UN report raises concerns over Bolivian violence
LA PAZ, Bolivia: The United Nations' human rights arm issued a report Wednesday finding that opponents of Bolivian President Evo Morales were responsible for some of the Andean country's worst human rights violations last year.
The 2008 report released by the U.N.'s Office of the High Commissioner of Human Rights concludes that pro-autonomy forces in Bolivia's eastern lowlands were behind political violence in September that killed 11 people in the lowlands state of Pando.
Pando Gov. Leopoldo Fernandez was arrested for his alleged role in the killings.
The report, presented by U.N. official Denis Racicot, also raised concerns over political polarization in Bolivia, saying that differences between rivals has hindered efforts to bring those responsible for politically related violence to justice.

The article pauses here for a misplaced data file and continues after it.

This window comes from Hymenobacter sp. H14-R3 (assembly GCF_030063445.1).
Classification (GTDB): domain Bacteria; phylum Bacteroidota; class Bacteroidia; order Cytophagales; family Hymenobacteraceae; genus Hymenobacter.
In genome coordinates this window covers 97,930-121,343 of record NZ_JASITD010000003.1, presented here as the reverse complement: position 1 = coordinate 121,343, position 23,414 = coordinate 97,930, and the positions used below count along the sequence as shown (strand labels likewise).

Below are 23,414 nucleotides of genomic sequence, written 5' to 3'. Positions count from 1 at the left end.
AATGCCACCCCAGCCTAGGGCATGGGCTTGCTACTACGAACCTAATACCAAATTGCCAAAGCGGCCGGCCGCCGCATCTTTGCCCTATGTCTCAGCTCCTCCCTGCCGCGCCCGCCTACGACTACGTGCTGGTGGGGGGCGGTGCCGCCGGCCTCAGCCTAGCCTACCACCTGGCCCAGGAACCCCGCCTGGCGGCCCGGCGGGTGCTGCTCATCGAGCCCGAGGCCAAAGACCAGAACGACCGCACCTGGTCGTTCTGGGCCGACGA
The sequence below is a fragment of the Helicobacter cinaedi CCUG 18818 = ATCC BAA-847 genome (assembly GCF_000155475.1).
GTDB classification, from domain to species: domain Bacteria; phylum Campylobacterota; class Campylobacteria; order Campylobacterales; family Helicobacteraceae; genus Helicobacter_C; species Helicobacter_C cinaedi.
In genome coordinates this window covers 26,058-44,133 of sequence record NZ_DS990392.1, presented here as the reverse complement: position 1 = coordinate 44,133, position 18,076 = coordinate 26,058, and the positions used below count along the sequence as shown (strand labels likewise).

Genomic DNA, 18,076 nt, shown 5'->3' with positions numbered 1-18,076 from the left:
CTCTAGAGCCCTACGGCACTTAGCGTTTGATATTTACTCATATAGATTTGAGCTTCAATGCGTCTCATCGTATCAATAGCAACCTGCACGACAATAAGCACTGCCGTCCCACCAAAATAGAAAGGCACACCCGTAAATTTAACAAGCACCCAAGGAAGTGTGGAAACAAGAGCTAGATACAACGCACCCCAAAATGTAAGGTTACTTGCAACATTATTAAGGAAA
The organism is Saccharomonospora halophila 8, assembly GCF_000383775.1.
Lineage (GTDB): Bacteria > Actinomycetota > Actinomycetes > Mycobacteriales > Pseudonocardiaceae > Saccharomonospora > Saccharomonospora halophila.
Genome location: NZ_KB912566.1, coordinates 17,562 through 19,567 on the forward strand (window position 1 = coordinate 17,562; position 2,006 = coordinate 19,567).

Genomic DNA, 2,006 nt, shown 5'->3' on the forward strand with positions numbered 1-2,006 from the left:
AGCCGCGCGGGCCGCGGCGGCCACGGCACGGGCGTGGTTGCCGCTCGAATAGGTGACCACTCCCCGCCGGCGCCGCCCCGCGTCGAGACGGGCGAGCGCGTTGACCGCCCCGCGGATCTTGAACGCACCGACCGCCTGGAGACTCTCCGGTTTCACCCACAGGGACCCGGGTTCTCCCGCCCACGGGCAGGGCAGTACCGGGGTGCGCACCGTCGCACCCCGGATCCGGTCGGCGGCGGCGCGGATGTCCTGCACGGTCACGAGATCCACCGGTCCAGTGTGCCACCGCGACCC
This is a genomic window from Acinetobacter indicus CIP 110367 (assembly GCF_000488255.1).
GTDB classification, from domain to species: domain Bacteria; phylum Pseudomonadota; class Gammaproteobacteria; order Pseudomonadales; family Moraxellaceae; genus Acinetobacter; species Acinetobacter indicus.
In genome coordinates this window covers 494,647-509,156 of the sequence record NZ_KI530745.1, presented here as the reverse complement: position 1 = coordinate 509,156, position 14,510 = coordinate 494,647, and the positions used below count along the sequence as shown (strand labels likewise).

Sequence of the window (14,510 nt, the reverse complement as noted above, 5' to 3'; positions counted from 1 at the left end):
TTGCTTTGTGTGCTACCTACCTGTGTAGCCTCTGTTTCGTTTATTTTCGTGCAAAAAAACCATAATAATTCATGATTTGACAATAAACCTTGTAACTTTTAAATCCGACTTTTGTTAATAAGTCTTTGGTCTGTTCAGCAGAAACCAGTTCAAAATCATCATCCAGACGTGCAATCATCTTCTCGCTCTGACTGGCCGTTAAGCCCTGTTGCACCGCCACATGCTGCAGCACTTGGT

"Impunity is another factor that has affected justice," the report stated.
Following the presentation of the report, Bolivian Justice Minister Celima Torrico told a press conference that Morales' government "will take the recommendations into account."
Bolivia is sharply divided between mostly indigenous supporters of Morales from the poor arid western highlands, and descendants of Europeans who are clamoring for autonomy in the fertile east.
The report criticizes Morales' administration for "irregularities" surrounding the arrests that followed the violence and "the lack of necessary action among authorities responsible for preventing human rights violations."
But it gave the government high marks for improving "economic, social and cultural rights," noting that Morales has helped reduce servitude-like working conditions affecting much of the country's indigenous majority.